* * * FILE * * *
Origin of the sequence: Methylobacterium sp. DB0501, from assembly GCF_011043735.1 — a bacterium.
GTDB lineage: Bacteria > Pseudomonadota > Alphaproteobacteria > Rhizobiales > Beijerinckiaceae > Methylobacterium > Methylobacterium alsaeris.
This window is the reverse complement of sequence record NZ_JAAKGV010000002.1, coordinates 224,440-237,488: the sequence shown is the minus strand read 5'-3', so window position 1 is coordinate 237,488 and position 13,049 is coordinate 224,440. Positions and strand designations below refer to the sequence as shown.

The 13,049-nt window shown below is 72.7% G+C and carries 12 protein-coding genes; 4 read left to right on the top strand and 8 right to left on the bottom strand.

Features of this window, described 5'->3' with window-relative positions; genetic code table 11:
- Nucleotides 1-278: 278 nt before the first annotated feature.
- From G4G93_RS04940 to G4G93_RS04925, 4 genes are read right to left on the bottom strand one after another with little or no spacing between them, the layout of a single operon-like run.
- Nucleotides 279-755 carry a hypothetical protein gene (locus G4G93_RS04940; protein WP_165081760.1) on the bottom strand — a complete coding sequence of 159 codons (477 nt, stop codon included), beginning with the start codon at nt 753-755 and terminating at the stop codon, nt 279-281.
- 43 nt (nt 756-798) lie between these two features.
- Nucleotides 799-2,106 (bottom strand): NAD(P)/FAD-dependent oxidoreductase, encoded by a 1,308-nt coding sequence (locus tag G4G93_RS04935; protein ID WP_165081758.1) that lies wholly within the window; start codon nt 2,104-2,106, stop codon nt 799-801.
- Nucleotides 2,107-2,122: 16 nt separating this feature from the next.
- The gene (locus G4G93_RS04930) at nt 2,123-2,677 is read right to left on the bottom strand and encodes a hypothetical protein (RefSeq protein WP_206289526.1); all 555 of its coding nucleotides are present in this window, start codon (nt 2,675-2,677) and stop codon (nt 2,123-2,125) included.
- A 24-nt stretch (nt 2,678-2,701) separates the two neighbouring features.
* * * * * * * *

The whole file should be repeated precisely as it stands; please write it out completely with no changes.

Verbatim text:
Origin of the sequence: Methylobacterium sp. DB0501, from assembly GCF_011043735.1 — a bacterium.
GTDB lineage: Bacteria > Pseudomonadota > Alphaproteobacteria > Rhizobiales > Beijerinckiaceae > Methylobacterium > Methylobacterium alsaeris.
This window is the reverse complement of sequence record NZ_JAAKGV010000002.1, coordinates 224,440-237,488: the sequence shown is the minus strand read 5'-3', so window position 1 is coordinate 237,488 and position 13,049 is coordinate 224,440. Positions and strand designations below refer to the sequence as shown.

The 13,049-nt window shown below is 72.7% G+C and carries 12 protein-coding genes; 4 read left to right on the top strand and 8 right to left on the bottom strand.

Features of this window, described 5'->3' with window-relative positions; genetic code table 11:
- Nucleotides 1-278: 278 nt before the first annotated feature.
- From G4G93_RS04940 to G4G93_RS04925, 4 genes are read right to left on the bottom strand one after another with little or no spacing between them, the layout of a single operon-like run.
- Nucleotides 279-755 carry a hypothetical protein gene (locus G4G93_RS04940; protein WP_165081760.1) on the bottom strand — a complete coding sequence of 159 codons (477 nt, stop codon included), beginning with the start codon at nt 753-755 and terminating at the stop codon, nt 279-281.
- 43 nt (nt 756-798) lie between these two features.
- Nucleotides 799-2,106 (bottom strand): NAD(P)/FAD-dependent oxidoreductase, encoded by a 1,308-nt coding sequence (locus tag G4G93_RS04935; protein ID WP_165081758.1) that lies wholly within the window; start codon nt 2,104-2,106, stop codon nt 799-801.
- Nucleotides 2,107-2,122: 16 nt separating this feature from the next.
- The gene (locus G4G93_RS04930) at nt 2,123-2,677 is read right to left on the bottom strand and encodes a hypothetical protein (RefSeq protein WP_206289526.1); all 555 of its coding nucleotides are present in this window, start codon (nt 2,675-2,677) and stop codon (nt 2,123-2,125) included.
- A 24-nt stretch (nt 2,678-2,701) separates the two neighbouring features.